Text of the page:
icon bookmark-bicon bookmarkicon cameraicon checkicon chevron downicon chevron lefticon chevron righticon chevron upicon closeicon v-compressicon downloadicon editicon v-expandicon fbicon fileicon filtericon flag ruicon full chevron downicon full chevron lefticon full chevron righticon full chevron upicon gpicon insicon mailicon moveicon-musicicon mutedicon nomutedicon okicon v-pauseicon v-playicon searchicon shareicon sign inicon sign upicon stepbackicon stepforicon swipe downicon tagicon tagsicon tgicon trashicon twicon vkicon yticon wticon fm

UK govt defends buying expensive paintings as ‘promotion of culture’ after dismayed Labour MPs blast £90,000 price tag

UK govt defends buying expensive paintings as ‘promotion of culture’ after dismayed Labour MPs blast £90,000 price tag
The UK government has defended buying pricey artwork by insisting it does so to promote British culture, after Labour MPs accused Prime Minister Boris Johnson of being “selfish” amid upcoming cuts to benefits.

“The Government Art Collection helps to promote the creativity of British art and culture by showcasing its works in the UK and across the globe,” a government spokesperson said in a statement to the UK media.

The spokesperson said all purchases were approved by an independent expert panel, while “the majority of funding for acquisitions comes from philanthropic sources – not taxpayers’ money”.

Also on rt.com 50 UK aristocrats, some owning castles, applied for taxpayer-funded scheme aimed at saving businesses amid lockdown – media

The statement came after the Daily Mirror cited official documents stating that nearly £90,000 ($125,000) was spent via the Government Art Collection for two pieces of artwork for Prime Minister Boris Johnson’s residence at 10 Downing Street. The core functioning of the collection is funded by the government, with specific projects jointly supported by private donations and partnership, according to its website.

A total of £70,200 ($97,500) was spent on an untitled abstract painting by Belfast-born artist Cathy Wilkes. Another £18,755 ($26,100) was paid for a set of four black-and-white vegetation photographs by Derry-born photographer Willie Doherty called ‘Ashen, Restless’.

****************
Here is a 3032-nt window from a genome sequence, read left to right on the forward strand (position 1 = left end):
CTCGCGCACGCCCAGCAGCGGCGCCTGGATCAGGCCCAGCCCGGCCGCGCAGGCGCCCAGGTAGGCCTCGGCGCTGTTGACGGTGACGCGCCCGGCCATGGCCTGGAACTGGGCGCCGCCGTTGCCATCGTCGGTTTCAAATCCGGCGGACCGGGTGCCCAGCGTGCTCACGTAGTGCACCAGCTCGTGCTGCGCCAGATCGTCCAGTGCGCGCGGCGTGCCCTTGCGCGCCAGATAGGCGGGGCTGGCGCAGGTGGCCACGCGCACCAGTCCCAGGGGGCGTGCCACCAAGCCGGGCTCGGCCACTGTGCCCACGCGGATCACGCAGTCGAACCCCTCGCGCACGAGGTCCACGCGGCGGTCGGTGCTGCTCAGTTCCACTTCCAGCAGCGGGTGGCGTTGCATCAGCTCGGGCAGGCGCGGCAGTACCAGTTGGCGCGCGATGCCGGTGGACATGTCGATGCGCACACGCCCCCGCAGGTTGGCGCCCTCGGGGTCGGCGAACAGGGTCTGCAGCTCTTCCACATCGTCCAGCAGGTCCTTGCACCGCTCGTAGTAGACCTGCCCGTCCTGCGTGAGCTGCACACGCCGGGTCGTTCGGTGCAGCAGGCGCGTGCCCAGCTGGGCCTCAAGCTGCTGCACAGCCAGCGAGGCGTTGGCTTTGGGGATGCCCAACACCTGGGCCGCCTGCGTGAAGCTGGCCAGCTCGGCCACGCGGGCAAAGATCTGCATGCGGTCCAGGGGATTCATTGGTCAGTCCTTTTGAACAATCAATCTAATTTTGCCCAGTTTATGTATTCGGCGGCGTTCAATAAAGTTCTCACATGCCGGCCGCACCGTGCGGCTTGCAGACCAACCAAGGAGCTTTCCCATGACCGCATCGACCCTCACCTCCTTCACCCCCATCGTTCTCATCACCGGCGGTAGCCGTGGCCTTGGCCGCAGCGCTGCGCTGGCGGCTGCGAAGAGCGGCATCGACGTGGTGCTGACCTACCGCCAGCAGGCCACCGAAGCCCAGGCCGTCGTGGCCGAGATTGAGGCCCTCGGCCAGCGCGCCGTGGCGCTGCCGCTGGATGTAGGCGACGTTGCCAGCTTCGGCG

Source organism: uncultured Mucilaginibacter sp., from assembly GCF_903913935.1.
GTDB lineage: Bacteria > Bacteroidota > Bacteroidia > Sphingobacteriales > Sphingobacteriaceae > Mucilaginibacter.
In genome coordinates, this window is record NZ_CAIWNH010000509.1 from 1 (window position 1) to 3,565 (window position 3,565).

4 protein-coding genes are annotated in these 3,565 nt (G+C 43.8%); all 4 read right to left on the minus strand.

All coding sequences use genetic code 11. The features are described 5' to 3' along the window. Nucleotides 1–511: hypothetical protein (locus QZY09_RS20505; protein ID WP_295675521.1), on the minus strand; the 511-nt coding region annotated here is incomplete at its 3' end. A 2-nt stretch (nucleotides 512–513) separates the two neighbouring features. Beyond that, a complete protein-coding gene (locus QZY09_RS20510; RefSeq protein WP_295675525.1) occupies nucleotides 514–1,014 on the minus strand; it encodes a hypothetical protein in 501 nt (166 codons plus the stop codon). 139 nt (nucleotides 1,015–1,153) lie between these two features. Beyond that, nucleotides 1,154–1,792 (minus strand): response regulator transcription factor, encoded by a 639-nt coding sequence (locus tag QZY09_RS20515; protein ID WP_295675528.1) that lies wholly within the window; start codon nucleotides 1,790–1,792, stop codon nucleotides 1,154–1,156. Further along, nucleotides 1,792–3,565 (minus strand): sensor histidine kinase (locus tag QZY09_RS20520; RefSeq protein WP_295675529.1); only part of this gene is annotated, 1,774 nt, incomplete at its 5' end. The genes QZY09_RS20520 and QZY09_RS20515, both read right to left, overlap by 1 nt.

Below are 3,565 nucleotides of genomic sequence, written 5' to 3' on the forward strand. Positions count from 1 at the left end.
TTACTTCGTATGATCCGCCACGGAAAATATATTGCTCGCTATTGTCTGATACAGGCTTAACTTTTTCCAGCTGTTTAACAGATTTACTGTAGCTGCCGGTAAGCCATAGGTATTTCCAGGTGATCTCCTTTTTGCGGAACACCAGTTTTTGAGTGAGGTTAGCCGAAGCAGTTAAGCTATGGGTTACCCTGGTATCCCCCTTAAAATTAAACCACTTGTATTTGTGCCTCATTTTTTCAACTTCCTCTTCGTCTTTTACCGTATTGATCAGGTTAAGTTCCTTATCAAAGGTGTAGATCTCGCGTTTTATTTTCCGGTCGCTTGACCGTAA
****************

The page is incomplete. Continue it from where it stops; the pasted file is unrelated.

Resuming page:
The photographs were acquired in March from Dublin’s Kerlin Gallery. The painting was purchased the same month from the Glasgow-based Modern Institute.

Also on rt.com ‘Tone-deaf!’: Brits blast BoJo after reports he’s forming ‘charity’ to pay for fiancée’s No.10 makeover including ‘gold’ wallpaper

The purchase of expensive artwork was revealed as the government is set to slash the temporary pandemic-related increase in the Universal Credit benefit by £20 a week from October 6 – a cut that will affect low-income workers.

“Johnson finds more lavish treats for himself, just as he cuts Universal Credit, freezes frontline police pay, and cuts help to disadvantaged schoolchildren”, Labour Party MP Neil Coyle tweeted, adding that the PM was “totally out of touch”.

Another Labour lawmaker, Emma Lewell-Buck, told the Mirror that Johnson focuses on himself when the country is still reeling from the pandemic and lockdowns. “The selfishness of this Prime Minister is galling,” she said.

Former culture secretary, Tory peer Ed Vaizey said called the Government Art Collection “a unique cultural asset of our country,” which has supported British artists for decades. He added that Johnson had no role in the acquisition.

Think your friends would be interested? Share this story!

Podcasts